You will be working in a highly competitive environment at times, with rapidly-changing risks and constant demand for innovation. As your career progresses, you will become involved in making strategic decisions to drive the business forward, creating plans and leading change for business success.

Why work in commerce and industry?

Working in business and financial services allows you to make strategic decisions and work towards the growth of a company, which can offer a great deal of personal satisfaction. Many choose to work in commerce within an industry that they are particularly passionate about, such as media or technology.

Routes into commerce and industry

A common route into commerce and industry is to make the move once they have completed their training agreements. This can include major commercial companies, such as those in manufacturing, retail and telecoms industries, though many of these companies also offer ACA training through themselves. Financial services include global banks such as Goldman Sachs, HSBC and Macquarie, some of which will offer accountancy training.

Accountants are needed in all areas of industry to manage budgets, monitor the economic health of the company and to make important strategic decisions.

Accountants will often occupy the most senior positions in companies, all the way to chief executive.

Charity and not-for-profit

If you would like your skills to make a difference, then you may be looking at the charity and not-for-profit sector.

Accountants can also work in the charity and not-for-profit sector where they can manage budget and financial systems for a charity or even liaise with budget holders and trustees to manage the needs of the organisation. Those with accountancy backgrounds can also work for an auditing firms that specialise in the charity sector where they can deliver system reviews, consultancies and audit work for charity clients.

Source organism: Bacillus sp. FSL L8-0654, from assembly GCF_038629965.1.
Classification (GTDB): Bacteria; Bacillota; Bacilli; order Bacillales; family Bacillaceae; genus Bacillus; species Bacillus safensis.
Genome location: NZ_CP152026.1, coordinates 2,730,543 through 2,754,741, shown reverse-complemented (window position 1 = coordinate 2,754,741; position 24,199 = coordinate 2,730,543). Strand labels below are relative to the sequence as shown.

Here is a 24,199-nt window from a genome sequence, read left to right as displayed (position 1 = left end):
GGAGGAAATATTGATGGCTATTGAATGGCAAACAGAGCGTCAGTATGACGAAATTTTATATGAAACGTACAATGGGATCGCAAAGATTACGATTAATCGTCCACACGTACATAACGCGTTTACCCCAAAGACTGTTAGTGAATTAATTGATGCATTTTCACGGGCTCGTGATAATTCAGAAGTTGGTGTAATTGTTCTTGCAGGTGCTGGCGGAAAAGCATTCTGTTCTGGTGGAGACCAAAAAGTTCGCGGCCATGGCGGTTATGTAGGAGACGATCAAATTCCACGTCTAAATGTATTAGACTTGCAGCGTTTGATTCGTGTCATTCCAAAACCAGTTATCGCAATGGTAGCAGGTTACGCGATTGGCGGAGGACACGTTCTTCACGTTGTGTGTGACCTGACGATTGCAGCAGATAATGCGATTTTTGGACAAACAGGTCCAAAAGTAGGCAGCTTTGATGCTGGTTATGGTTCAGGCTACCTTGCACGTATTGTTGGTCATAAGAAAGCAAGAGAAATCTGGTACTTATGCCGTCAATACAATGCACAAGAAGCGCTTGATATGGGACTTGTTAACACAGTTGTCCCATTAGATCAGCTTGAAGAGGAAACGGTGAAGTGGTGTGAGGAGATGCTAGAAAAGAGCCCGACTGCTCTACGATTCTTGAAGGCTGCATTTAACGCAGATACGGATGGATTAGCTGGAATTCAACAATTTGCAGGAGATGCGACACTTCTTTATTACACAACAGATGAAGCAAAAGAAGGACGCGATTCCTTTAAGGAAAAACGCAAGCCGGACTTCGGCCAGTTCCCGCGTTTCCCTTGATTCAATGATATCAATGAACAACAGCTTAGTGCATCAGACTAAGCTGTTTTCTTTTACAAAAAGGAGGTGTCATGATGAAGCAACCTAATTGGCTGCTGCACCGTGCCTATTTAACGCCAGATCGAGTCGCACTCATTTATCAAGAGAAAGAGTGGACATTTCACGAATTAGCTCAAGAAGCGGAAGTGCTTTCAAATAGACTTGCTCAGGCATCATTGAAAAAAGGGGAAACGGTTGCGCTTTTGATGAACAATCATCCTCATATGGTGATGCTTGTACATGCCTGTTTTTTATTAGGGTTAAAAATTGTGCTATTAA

To work for charities and not-for-profit organisations, accountants in this area have the responsibility of managing scarce resources that the organisation has. This includes possibly working in a management accounting role, and liaising with trustees to manage the needs of the organisation. There is also the opportunity to possibly work in other areas such as for a charity specialist auditing firm; if you are interested in moving into other areas of accounting.

Organisations in this sector need to carefully manage scarce resources and accountants can get involved in a range of activities. This can include working for a charity in a management accounting role, managing budgets, financial systems and liaising with budget holders and trustees to manage the needs of the organisation. Or it could be working for a charity specialist auditing firm, delivering high quality audit work, systems reviews and consultancies into the needs of charity clients.

There are a range of opportunities for accountants in this sector, including working in a management accounting role, managing budgets and financial systems or liaising with budget holders and trustees to manage the needs of the organisation.

You could also work for an auditing firm that specialises in the charity sector, delivering high-quality audit work, systems reviews and consultancies into the needs for charity clients.